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How the Cloud Killed the Firewall

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The traditional firewall is dead or at the very least dying.

Cloud and hybrid environments, mobile access, and online applications have made it all but obsolete, experts say, and data center operators should be looking at replacing their firewalls with more granular security technologies.

Applications and data used to live in data centers and be delivered from there to employees who were themselves on a corporate network.

"Even when off-site, they were VPNing into the network," said Michael Beesley, CTO at Skyport Systems.

That's not true anymore. Today, applications can live in cloud and hybrid environments or be delivered via websites by external services providers. Employees and customers access them, often via the web, from wherever they happen to be.

That means the firewall can't see what's going on, where the connections are coming from, or where they're going, while the IP addresses change all the time or are obscured by content delivery networks like CloudFlare.

"The firewall becomes blind," he said.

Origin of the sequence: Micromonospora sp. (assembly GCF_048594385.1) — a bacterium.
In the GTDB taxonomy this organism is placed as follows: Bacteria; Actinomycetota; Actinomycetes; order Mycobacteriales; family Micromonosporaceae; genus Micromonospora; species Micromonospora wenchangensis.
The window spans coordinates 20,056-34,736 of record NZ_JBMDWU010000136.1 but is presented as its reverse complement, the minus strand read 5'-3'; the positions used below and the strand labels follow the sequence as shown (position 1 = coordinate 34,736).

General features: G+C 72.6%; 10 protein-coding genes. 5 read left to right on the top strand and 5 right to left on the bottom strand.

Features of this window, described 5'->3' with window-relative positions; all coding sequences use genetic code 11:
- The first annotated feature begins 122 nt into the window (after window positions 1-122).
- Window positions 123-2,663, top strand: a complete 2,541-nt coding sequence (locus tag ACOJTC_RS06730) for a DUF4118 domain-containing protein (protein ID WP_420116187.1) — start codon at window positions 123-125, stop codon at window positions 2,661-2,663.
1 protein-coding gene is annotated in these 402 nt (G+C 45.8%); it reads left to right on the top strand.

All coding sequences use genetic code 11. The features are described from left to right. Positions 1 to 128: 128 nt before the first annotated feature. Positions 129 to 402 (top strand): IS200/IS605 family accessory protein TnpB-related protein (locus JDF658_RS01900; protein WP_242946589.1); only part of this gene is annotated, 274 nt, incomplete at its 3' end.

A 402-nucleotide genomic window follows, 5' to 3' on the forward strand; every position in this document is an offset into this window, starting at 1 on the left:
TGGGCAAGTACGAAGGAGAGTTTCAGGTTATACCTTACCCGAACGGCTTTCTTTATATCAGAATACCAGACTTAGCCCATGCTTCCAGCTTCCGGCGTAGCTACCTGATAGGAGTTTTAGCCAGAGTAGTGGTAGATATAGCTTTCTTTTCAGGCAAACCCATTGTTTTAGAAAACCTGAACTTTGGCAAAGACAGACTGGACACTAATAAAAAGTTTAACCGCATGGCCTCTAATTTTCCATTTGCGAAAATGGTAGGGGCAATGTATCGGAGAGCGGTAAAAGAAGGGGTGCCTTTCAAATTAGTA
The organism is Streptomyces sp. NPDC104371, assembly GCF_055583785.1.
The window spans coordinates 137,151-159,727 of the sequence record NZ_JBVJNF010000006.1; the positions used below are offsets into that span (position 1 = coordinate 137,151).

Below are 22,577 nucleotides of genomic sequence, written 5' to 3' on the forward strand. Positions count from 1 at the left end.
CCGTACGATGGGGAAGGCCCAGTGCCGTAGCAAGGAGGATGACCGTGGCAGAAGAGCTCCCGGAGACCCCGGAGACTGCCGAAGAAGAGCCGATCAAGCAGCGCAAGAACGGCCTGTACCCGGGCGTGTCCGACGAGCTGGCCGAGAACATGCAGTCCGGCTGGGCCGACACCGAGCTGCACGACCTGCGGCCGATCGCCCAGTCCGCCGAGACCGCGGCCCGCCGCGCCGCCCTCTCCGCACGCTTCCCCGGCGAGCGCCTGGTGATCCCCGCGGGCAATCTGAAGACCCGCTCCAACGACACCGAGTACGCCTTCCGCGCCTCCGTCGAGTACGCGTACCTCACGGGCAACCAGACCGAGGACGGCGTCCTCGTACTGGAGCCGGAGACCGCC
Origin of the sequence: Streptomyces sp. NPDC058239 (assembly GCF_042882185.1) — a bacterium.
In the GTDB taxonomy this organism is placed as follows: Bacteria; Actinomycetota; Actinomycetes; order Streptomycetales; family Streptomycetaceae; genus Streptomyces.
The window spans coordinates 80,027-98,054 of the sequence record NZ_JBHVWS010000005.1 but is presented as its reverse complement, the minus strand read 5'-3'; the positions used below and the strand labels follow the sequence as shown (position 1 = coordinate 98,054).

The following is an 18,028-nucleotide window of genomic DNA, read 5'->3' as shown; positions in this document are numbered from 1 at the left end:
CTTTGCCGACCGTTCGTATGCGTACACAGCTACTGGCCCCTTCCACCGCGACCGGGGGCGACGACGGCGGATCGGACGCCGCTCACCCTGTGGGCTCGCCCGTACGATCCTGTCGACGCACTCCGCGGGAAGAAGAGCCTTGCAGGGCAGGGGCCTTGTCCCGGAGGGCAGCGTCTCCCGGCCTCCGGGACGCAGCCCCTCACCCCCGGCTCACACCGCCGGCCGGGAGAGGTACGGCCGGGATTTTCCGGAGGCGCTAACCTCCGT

Meanwhile, the traffic that used to be distributed among many different ports is now all concentrated on port 80 and 443.

"I think we're approaching a tipping point where out of necessity enterprises are going to adopt a different approach with regard to how they secure themselves," Beesley said. "The empirical data is that in a hybrid environment the firewalls are not doing their job. Infrastructure needs to evolve to a zero-trust environment rather than trying to secure it from a networking point of view."

Then there's the encryption issue.

According to Google, 79 percent of traffic in the Chrome browser is currently encrypted.

"The browser is what killed the firewall," said Ryan Spanier, director of research at Kudelski Security. "Because you had clients asking for things on the internet, and the firewall wouldn't stop a thing."

With encrypted traffic, all the firewall knows is the source and the destination of the traffic, and now that everything is in the cloud, even that doesn't tell you much. "There's not a lot of room for the firewall anymore," he said.

According to a survey released this month by network security vendor Ixia, 88 percent of respondents said they experienced a business-related issue from a lack of visibility into public cloud data traffic.

Finally, there’s the transformation of application development. Enterprises have moved from running applications on dedicated servers to virtual machines to containers, each time dramatically increasing the number of endpoints that need to be protected while simultaneously accelerating the rate at which new ones are spun up and shut down.

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Article Credit: Data Center Knowledge

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